“For over a decade, Manafort repeatedly and brazenly violated the law,” prosecutors wrote. “His crimes continued up through the time he was first indicted in October 2017 and remarkably went unabated even after indictment.”
Citing Manafort’s lies to the FBI, several government agencies and his own lawyer, prosecutors said that “upon release from jail, Manafort presents a grave risk of recidivism.”
The 25-page memo, filed in federal court in Washington, is likely the last major filing by prosecutors as Manafort heads into his sentencing hearings next month and as Mueller’s investigation approaches a conclusion. Manafort, who has been jailed for months and turns 70 in April, will have a chance to file his own sentencing recommendation next week. He and his longtime business partner, Rick Gates, were the first two people indicted in the special counsel’s investigation. Overall, Mueller has produced charges against 34 individuals, including six former Trump aides, and three companies.
Manafort’s case has played out in stark contrast to those of other defendants in the Russia investigation, such as former national security adviser Michael Flynn, who prosecutors praised for his cooperation and left open the possibility of no jail time.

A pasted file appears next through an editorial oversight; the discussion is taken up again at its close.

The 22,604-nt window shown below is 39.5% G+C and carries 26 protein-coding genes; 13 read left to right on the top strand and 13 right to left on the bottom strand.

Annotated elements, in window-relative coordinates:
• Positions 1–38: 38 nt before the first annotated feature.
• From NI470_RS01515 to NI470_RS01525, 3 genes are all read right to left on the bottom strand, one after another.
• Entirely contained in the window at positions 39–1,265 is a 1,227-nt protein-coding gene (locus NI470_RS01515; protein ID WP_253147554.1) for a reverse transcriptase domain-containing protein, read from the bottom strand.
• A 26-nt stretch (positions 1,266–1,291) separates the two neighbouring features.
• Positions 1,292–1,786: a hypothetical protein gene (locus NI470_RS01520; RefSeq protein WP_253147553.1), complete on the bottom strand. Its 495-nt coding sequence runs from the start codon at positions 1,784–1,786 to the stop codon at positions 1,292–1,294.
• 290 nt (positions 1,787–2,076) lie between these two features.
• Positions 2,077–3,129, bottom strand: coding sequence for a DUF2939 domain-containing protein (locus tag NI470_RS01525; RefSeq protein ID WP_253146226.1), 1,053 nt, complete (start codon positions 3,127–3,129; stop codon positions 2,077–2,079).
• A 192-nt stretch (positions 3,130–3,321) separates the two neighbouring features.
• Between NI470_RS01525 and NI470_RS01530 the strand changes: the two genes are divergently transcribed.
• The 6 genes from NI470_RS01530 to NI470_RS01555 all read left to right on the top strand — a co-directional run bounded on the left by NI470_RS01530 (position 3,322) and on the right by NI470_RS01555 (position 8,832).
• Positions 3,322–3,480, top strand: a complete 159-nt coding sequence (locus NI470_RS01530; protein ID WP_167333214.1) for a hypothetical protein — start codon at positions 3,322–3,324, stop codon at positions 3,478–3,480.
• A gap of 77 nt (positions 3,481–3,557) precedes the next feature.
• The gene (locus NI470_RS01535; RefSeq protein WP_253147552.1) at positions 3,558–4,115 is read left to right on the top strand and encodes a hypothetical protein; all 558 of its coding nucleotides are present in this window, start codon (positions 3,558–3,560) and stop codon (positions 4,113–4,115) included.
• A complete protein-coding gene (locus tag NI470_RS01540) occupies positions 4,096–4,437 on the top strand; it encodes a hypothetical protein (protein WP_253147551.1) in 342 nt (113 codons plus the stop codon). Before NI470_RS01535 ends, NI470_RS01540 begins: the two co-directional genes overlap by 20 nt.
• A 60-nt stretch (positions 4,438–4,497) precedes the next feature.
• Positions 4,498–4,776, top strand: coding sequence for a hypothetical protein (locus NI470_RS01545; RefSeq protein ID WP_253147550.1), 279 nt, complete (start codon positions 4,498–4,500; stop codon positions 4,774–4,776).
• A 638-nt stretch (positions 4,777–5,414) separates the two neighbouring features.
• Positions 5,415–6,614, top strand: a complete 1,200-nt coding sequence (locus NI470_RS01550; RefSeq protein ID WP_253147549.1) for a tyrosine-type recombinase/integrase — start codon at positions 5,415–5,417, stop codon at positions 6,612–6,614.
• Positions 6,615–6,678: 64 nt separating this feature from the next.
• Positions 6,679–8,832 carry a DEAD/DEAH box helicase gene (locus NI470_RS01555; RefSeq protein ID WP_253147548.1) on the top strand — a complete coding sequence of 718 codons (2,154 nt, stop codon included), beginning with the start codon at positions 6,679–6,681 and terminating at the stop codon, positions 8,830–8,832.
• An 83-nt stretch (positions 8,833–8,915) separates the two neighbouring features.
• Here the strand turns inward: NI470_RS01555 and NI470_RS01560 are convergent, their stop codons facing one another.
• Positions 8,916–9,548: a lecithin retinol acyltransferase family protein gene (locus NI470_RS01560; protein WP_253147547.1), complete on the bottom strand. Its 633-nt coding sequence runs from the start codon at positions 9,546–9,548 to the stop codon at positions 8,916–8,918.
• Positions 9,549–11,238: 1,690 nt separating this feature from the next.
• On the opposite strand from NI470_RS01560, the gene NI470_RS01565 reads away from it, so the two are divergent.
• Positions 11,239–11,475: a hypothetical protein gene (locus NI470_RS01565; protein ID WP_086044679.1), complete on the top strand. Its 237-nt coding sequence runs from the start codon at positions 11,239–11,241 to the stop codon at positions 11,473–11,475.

Manafort pleaded guilty to two counts of conspiracy arising from his Ukrainian political consulting work and his efforts to tamper with witnesses. As part of that plea, he agreed to cooperate with Mueller’s team, a move that could have helped him avoid a longer prison sentence. But within weeks, prosecutors say he repeatedly lied to investigators, including about his interactions with Konstantin Kilimnik, a business associate who the US says has ties to Russian intelligence. That deception voided the plea deal.
The sentencing memo comes as Manafort, who led Donald Trump’s 2016 campaign for several critical months, is already facing the possibility of spending the rest of his life in prison in a separate tax and bank fraud case in Virginia. Mueller’s team endorsed a sentence of between 19.5 and 24.5 years in prison in that case.
Prosecutors note that the federal guidelines recommend a sentence of more than 17 years, but Manafort pleaded guilty last year to two felony counts that carry maximum sentences of five years each.
Prosecutors originally filed a sealed sentencing memo on Friday, but the document was made public on Saturday with certain information still redacted, or blacked out.
In recent weeks, court papers have revealed that Manafort shared polling data related to the Trump campaign with Kilimnik. A Mueller prosecutor also said earlier this month that an August 2016 meeting between Manafort and Kilimnik goes to the “heart” of the Russia probe. The meeting involved a discussion of a Ukrainian peace plan, but prosecutors haven’t said exactly what has captured their attention and whether it factors into the Kremlin’s attempts to help Trump in the 2016 election.
Like other Americans close to the president charged in the Mueller probe, Manafort hasn’t been accused of involvement in Russian election interference.